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Topic: RF modules (Read 2399 times) previous topic - next topic


Hello everybody, I'm trying to send soem data via the tx and rx pins of the arduino. I used a rf 433.92 tx module connected to the arduino tx and a rf 433.92 rx module connected to the arduino rx. I tried to write and print with the tx, and in the rx tried to read, but I get nothing...

I already used the virtualWire library and worked well, that means I didn't do nothing wrong with the connections. Maybe the problem is the code.

Here's the tx code:

void setup () {
pinMode(3, OUTPUT);
void loop () {
Serial.write("ok"); // Already tried print and got nothing


And here's the rx code:

String text = String("  ");
     void setup(){
     void loop(){
       int pos = 0;
         char c = char(Serial.read());
         text = String("  ");



Serial data transmission is relatively slow, especially at 4800 baud.

The loop function is called in an endless loop, hundreds of thousands of times per second. The serial data dribbles in, byte by byte.

On every pass through loop, you start over reading data from the serial port.
On one pass, you'll find that there is a character to read, 'o'. You read that, but the 'k' hasn't arrived yet.

So, text does not equal "ok", so the LED does not get lit.

On the next few hundred passes, you set pos back to 0, but there is nothing to read.

Finally, the 'k' arrives. So, it's put in position 0. The string text does not contain "ok", so the LED does not get lit.

You need to include start-of-packet and end-of-packet markers in the sent data (<ok>), and, in the receiver, initialize (not create a new) the String object when the start-of-packet marker ('<') arrives, add characters to it (using concat or +=, not setCharAt) until the end-of-packet marker ('>') arrives.

Only when the end-of-packet marker arrives should you care about the contents of the packet.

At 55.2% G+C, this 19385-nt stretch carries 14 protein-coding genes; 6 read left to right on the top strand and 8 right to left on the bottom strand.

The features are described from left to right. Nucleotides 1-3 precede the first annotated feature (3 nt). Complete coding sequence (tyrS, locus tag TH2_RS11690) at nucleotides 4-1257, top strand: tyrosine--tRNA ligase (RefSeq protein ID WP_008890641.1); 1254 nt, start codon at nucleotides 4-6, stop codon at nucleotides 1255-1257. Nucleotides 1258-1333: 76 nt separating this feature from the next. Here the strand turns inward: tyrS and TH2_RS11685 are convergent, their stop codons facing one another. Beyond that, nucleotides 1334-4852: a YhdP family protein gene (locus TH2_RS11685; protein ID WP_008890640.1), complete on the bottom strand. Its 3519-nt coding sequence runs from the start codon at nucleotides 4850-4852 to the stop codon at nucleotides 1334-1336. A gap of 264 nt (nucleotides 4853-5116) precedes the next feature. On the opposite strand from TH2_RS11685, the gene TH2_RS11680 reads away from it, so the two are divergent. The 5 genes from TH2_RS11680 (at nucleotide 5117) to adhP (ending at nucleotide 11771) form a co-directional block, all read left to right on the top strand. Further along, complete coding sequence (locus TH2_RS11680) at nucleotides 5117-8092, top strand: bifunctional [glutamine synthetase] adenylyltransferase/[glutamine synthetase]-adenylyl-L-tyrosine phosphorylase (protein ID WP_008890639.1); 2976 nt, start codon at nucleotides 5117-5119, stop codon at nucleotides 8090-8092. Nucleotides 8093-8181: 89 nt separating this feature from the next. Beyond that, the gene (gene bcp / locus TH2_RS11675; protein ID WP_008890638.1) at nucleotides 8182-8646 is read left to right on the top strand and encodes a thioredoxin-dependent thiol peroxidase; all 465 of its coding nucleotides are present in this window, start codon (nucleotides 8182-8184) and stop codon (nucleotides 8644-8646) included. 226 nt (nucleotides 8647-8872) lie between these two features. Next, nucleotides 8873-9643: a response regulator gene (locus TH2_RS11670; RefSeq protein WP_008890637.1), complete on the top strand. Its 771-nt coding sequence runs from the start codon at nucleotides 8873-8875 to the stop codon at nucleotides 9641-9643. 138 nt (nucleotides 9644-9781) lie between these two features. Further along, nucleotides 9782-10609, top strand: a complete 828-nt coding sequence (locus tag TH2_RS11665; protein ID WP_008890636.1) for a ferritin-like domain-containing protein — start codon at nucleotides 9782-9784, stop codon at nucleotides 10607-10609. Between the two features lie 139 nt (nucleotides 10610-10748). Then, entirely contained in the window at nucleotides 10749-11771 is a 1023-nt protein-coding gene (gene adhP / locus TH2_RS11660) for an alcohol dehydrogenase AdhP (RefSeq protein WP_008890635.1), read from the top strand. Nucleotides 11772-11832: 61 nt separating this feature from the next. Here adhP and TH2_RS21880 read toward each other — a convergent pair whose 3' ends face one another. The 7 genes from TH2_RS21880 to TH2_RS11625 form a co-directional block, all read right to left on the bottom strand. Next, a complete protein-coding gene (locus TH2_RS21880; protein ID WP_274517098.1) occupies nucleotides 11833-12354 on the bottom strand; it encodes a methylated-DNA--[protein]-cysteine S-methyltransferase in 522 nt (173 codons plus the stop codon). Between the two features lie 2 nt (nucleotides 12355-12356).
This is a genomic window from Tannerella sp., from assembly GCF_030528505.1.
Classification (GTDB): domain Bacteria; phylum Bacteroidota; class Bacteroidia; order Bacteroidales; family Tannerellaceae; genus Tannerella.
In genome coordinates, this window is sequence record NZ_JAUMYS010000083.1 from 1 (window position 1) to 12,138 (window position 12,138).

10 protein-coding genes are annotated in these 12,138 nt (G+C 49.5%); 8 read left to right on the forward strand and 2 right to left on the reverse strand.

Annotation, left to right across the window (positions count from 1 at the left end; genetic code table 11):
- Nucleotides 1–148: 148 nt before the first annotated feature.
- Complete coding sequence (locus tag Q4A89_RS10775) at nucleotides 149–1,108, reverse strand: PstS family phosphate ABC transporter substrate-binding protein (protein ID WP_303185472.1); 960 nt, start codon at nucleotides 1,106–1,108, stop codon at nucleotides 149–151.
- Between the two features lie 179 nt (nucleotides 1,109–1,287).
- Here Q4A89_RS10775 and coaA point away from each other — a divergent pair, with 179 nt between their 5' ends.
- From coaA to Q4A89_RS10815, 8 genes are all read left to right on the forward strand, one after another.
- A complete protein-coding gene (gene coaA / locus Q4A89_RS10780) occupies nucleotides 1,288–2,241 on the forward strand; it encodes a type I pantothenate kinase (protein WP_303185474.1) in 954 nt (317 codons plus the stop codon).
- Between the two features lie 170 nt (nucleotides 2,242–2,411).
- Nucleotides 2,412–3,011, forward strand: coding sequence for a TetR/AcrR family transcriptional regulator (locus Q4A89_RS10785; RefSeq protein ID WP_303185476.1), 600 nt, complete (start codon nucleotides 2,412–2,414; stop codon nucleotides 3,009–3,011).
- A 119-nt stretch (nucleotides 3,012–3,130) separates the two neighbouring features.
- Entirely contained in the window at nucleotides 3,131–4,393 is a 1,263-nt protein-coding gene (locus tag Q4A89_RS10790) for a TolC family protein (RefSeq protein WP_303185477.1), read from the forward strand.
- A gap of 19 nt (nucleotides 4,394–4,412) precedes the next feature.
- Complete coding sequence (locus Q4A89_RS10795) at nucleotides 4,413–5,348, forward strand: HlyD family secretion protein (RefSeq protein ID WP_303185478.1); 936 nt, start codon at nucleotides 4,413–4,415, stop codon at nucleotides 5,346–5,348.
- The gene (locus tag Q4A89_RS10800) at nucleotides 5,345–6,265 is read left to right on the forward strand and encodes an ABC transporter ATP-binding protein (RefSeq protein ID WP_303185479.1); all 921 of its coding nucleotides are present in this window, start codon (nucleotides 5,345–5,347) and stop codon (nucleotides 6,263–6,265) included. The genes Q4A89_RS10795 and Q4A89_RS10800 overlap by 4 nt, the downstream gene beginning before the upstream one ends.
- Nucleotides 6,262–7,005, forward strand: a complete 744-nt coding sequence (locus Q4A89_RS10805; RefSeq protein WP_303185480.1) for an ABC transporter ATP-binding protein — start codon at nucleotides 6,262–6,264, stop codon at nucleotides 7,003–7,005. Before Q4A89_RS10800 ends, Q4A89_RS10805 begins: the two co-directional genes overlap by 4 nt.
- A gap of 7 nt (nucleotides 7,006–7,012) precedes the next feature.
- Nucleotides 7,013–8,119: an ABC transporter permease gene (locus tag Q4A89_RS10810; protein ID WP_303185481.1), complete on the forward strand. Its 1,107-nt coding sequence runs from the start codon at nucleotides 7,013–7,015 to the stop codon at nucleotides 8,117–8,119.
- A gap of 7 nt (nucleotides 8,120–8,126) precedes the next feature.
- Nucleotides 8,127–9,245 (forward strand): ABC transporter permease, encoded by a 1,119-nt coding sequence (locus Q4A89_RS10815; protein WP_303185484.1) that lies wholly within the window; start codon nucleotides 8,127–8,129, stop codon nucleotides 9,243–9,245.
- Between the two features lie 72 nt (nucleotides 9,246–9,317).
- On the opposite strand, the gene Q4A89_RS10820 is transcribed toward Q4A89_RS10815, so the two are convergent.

The art of getting good answers lies in asking good questions.


Well, so I have to verify if the received char is < and then make a for to finish the text? Gonna try it


Yes, more than likely it is your code :-)
You said virtualwire worked, and now you have a totally simplified sketch that ignores all the things that virtualwire does, running at a speed that is likely at least 2 times too fast.

Serial.begin, serial.write, serial.read, etc use pins 0 & 1.
You appear to be doing somethin with pin 3 on the TX side, I don't know what.

virtualwire would have used 11 & 12 by default. Had you changed them to use 0 & 1?
Designing & building electrical circuits for over 25 years.  Screw Shield for Mega/Due/Uno,  Bobuino with ATMega1284P, & other '328P & '1284P creations & offerings at  my website.


The virtualWire worked, but I don't wanna use this lib, I want to make my own serial communication, and connected the transmitter on the tx of the arduino that sends the signal and the receiver on the rx pin of the arduino that receives the signal.
Even if I'm receiving something but not the entire text, the arduino should tell me, because I tried a code like this:
if (Serial.available) { Serial.print(Serial.read())} Anything that are received by the arduino should appears on the serial monitor
This should output any value, in case, I tried to send the "o" char, but nothing appears on the serial monitor.


The virtualwire library is written at least in part to overcome the severe limitations of these primitive devices, overwise why bother if plain old serial worked ?


Ok, so, how to send numbers via virtualWire? I tried but always tell me about wrong conversion from const char to int, something like this


I do it like this. I am reading key presses from a keypad and sending them via virtualwire:

send side in loop:
Code: [Select]

  // go read the keypad
 char key = keypad.getKey();                 // reading the keypad
 if(key)                                     // same as if(key != NO_KEY)- did something change?
   msg[0]=key;                               // load the array with the key character
   // msg[1]=NULL;                           // Rx side seems to work without this

   vw_send((uint8_t *)msg, strlen(msg));     // send the character out

//    Serial.println(key);                // for debugging only

   vw_wait_tx();                             // Wait until the whole message is gone

   delay (50);                               // need some delay or seem to miss key presses

receive side in loop
Code: [Select]

uint8_t buf[VW_MAX_MESSAGE_LEN];
uint8_t buflen = VW_MAX_MESSAGE_LEN;

if (vw_get_message(buf, &buflen)) // Non-blocking
 int i;

 // Message with a good checksum received, dump it.
 //Serial.println("Got: ");  // Show on PC for debugging

 //    for (i = 0; i < buflen; i++)
 //    {
 //    }
 //Serial.println(""); // spaces it out for the monitor

 switch ( buf[0] )
 {    // switch on the first byte in the array for now
// bunch of case:'0', case:'1' statements follow ...

I think you just need to load up the msg[] array the numbers you want.
Designing & building electrical circuits for over 25 years.  Screw Shield for Mega/Due/Uno,  Bobuino with ATMega1284P, & other '328P & '1284P creations & offerings at  my website.

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